EU keeps treaty alive despite Irish ‘No’


European Union foreign ministers vowed on Monday to keep the EU reform treaty alive despite Ireland’s ‘No’ vote, but conceded they had no quick solution to salvage it.

Ministers meeting in Luxembourg began to pick up the pieces after Thursday’s Irish referendum cast doubt over the survival of a pact meant to ease decision making and bolster the EU’s economic and political weight in the world. EU leaders will want to hear from Prime Minister Brian Cowen at a summit in Brussels later this week whether he sees any hope of winning a new referendum, a step Irish officials have not ruled out but which they believe is a high-risk strategy. France led nations arguing that the EU had damaged its cause by failing to respond to public anger over rising food and fuel prices, with some fearing the bloc’s image would suffer a further blow if this week’s summit did not look at the issue.

Irish Foreign Minister Micheal Martin insisted it was “far too early” for proposals on rescuing a treaty which will not now come into force on January 1 as planned. “The people’s decision has to be respected and we have to chart a way through. There are no quick fix solutions,” he said. Foreign Secretary David Miliband said Dublin had asked for time to analyze the outcome before deciding on what to do next. Britain has said it will defy domestic Eurosceptic pressure and complete ratification in its parliament this week. “No one is rushing to judgment. No one believes contrary to the Irish Foreign Minister that there is a quick fix,” Miliband said. But Dublin’s 26 partners are not taking ‘No’ for an answer. Almost all, except the wavering Czechs, say ratification should continue elsewhere in the bloc.

“The treaty is not dead. The EU is in constant crisis management -- we go from one crisis to another and finally we find a solution,” Finnish Foreign Minister Alexander Stubb told reporters, noting the bloc had dealt with past voter setbacks. Ahead of a trip to Prague on Monday by President Nicolas Sarkozy, Czech Deputy Prime Minister Alexandr Vondra urged France not to put pressure on his country and the other eight member states who have yet to endorse the pact. “The Lisbon treaty may be unpassable in the Czech Senate,” daily Hospodarske Noviny quoted Vondra as saying.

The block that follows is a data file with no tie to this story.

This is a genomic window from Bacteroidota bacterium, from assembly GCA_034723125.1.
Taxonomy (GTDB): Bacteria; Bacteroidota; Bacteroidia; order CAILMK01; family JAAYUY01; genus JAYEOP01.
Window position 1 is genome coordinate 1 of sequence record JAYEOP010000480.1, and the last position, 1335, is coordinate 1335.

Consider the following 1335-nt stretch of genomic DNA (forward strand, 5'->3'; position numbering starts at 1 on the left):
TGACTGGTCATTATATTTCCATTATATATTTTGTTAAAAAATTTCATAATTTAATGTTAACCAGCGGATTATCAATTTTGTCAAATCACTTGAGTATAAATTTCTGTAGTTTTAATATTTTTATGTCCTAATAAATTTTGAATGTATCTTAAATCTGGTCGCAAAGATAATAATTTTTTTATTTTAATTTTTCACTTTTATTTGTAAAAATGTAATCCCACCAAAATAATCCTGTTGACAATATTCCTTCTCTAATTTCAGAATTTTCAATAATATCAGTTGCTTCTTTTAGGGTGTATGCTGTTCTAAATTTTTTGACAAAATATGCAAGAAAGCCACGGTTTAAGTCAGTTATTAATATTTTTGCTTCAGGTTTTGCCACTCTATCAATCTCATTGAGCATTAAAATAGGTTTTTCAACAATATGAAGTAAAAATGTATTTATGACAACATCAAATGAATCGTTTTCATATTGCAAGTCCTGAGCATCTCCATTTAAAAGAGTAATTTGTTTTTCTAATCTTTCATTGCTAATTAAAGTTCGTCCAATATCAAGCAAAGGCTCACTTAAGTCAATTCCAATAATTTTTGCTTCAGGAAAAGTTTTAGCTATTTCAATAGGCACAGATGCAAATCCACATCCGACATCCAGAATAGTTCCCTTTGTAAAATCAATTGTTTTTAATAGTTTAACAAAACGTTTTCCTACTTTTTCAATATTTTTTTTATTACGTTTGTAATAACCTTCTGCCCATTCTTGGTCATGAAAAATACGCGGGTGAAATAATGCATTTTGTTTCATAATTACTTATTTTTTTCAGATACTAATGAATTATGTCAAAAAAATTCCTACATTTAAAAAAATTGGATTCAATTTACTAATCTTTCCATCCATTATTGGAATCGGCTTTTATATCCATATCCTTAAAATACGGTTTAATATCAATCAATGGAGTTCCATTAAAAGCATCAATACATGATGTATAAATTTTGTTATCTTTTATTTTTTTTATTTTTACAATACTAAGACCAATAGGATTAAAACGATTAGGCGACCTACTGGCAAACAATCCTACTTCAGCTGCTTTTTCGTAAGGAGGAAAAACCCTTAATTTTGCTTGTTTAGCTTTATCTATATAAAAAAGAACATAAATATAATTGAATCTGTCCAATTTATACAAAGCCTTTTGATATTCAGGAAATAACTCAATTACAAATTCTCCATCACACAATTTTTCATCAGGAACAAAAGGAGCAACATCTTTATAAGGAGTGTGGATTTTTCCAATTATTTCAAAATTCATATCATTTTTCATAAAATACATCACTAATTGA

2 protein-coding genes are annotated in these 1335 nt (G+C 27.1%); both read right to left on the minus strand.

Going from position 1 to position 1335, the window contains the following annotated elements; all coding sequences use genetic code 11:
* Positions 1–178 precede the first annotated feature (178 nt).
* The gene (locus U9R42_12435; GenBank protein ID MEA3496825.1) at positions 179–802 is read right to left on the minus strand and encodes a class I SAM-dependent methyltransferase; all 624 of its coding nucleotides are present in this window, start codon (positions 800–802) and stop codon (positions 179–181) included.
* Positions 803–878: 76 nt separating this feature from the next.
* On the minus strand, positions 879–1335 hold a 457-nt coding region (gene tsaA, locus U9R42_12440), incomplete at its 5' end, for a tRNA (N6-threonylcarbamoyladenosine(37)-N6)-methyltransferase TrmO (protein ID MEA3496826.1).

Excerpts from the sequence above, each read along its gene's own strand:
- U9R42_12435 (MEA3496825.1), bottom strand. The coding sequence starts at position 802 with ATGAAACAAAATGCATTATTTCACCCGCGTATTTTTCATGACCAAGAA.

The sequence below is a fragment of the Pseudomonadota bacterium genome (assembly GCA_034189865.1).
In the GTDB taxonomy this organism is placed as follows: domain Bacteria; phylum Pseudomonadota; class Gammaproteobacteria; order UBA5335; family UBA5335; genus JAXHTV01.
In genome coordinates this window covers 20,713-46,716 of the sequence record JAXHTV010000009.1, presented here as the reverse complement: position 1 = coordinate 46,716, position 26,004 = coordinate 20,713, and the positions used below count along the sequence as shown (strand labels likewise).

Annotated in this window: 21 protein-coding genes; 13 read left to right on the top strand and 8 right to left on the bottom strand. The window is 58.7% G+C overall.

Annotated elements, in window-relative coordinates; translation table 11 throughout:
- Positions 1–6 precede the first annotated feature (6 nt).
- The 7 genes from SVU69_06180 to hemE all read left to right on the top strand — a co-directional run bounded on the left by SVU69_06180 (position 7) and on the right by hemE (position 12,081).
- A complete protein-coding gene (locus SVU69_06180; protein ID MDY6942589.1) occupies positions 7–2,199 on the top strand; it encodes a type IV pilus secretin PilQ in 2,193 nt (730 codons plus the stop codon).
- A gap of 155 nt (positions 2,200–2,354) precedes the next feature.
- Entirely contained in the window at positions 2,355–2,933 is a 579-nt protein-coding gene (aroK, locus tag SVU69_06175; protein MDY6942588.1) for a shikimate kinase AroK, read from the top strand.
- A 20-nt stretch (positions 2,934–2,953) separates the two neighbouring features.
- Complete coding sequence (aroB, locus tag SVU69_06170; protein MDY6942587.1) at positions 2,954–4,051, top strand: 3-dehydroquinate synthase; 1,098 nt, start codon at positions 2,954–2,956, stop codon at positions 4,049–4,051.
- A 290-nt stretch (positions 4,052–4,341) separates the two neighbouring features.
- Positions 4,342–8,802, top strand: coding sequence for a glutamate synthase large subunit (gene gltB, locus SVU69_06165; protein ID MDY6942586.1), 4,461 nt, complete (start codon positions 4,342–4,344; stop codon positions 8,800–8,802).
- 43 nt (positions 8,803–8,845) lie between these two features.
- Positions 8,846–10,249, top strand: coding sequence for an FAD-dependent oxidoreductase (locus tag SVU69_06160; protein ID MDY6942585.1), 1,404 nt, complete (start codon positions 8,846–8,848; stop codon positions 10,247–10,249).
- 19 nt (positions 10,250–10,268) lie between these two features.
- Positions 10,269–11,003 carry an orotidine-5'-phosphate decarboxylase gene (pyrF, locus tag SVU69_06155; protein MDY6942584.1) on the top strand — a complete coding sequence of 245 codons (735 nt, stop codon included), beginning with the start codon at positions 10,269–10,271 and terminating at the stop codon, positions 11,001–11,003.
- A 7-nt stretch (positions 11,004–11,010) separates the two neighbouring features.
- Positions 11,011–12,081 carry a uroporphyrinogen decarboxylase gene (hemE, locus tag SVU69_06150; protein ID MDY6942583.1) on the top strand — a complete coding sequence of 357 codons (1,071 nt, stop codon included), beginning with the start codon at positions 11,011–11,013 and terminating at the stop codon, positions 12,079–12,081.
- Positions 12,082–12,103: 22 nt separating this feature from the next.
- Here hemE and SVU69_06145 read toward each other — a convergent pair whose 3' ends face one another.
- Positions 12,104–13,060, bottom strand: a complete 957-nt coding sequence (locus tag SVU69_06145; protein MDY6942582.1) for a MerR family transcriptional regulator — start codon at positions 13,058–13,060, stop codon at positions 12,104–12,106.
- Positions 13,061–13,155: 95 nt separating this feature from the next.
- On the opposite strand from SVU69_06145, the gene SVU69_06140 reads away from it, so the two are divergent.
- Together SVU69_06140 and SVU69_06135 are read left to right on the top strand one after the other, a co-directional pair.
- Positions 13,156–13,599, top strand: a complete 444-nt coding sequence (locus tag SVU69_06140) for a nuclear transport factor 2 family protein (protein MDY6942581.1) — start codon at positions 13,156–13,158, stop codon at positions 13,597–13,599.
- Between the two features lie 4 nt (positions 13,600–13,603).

The Irish member of the European Commission, Charlie McCreevy, said on the sidelines of a Dublin business conference: “There can be no question of the Irish government being bullied into anything.” The Lisbon Treaty is designed to streamline decision-making in Brussels and provide the bloc with a permanent “EU President” post and a foreign policy supremo with a real foreign service.

EU Enlargement Commissioner Olli Rehn told Reuters the Irish vote did not diminish the bloc’s commitment to admit new members from southeastern Europe, in apparent contrast to doubts raised by European Parliament President Hans-Gert Poettering. “The European Union sticks to its word concerning the EU perspective of southeastern Europe, that is the Western Balkans and Turkey,” Rehn said in an interview. Poettering told Germany’s Bild am Sonntag: “As long as the Lisbon treaty is not in force, there can be no further accessions to the EU, with the possible exception of Croatia.”

Zagreb is at the front of the queue of countries vying to join the bloc and hopes to conclude negotiations next year. A potentially damaging “who lost Ireland” debate flared when French ministers accused the executive European Commission of insensitivity to fishermen, truckers and cattle breeders hit by soaring fuel and food prices. French Agriculture Minister Michel Barnier told Europe 1 radio that Brussels should have been more responsive rather than rejecting Sarkozy’s call to use extra tax receipts on petrol to cushion the cost to the worst affected sectors.

EU officials hope that if all other countries back the treaty by December, the Irish can be persuaded to try again in exchange for assurances on issues such as preserving a member of the European Commission for each member country and retaining national vetoes over tax legislation indefinitely. (Reuters)

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